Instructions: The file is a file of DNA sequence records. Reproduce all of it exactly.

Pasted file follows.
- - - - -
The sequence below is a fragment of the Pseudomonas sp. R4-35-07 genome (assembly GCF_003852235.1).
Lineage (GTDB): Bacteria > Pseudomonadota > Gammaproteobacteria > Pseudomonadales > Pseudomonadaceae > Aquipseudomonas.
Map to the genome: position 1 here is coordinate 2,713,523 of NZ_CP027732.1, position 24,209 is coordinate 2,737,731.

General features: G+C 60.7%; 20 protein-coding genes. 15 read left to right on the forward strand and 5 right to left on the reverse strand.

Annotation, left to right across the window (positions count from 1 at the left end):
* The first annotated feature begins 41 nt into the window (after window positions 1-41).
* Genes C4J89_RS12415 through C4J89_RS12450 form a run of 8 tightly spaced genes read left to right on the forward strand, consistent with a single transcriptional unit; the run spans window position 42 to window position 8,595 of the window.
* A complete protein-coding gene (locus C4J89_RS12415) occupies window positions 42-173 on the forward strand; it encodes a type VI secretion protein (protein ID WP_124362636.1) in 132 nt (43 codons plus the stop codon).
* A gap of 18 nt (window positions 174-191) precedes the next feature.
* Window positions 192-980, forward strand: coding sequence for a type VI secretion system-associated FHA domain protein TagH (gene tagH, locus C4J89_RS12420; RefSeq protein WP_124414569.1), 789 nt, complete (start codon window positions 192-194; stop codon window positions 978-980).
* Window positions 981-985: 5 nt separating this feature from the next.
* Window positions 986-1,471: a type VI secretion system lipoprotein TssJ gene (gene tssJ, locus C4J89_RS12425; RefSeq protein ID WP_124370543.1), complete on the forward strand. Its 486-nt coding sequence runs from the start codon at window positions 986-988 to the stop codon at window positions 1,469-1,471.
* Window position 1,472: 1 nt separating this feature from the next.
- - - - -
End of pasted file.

The sequence below is a fragment of the Pseudomonas sp. R4-35-07 genome (assembly GCF_003852235.1).
Lineage (GTDB): Bacteria > Pseudomonadota > Gammaproteobacteria > Pseudomonadales > Pseudomonadaceae > Aquipseudomonas.
Map to the genome: position 1 here is coordinate 2,713,523 of NZ_CP027732.1, position 24,209 is coordinate 2,737,731.

General features: G+C 60.7%; 20 protein-coding genes. 15 read left to right on the forward strand and 5 right to left on the reverse strand.

Annotation, left to right across the window (positions count from 1 at the left end):
* The first annotated feature begins 41 nt into the window (after window positions 1-41).
* Genes C4J89_RS12415 through C4J89_RS12450 form a run of 8 tightly spaced genes read left to right on the forward strand, consistent with a single transcriptional unit; the run spans window position 42 to window position 8,595 of the window.
* A complete protein-coding gene (locus C4J89_RS12415) occupies window positions 42-173 on the forward strand; it encodes a type VI secretion protein (protein ID WP_124362636.1) in 132 nt (43 codons plus the stop codon).
* A gap of 18 nt (window positions 174-191) precedes the next feature.
* Window positions 192-980, forward strand: coding sequence for a type VI secretion system-associated FHA domain protein TagH (gene tagH, locus C4J89_RS12420; RefSeq protein WP_124414569.1), 789 nt, complete (start codon window positions 192-194; stop codon window positions 978-980).
* Window positions 981-985: 5 nt separating this feature from the next.
* Window positions 986-1,471: a type VI secretion system lipoprotein TssJ gene (gene tssJ, locus C4J89_RS12425; RefSeq protein ID WP_124370543.1), complete on the forward strand. Its 486-nt coding sequence runs from the start codon at window positions 986-988 to the stop codon at window positions 1,469-1,471.
* Window position 1,472: 1 nt separating this feature from the next.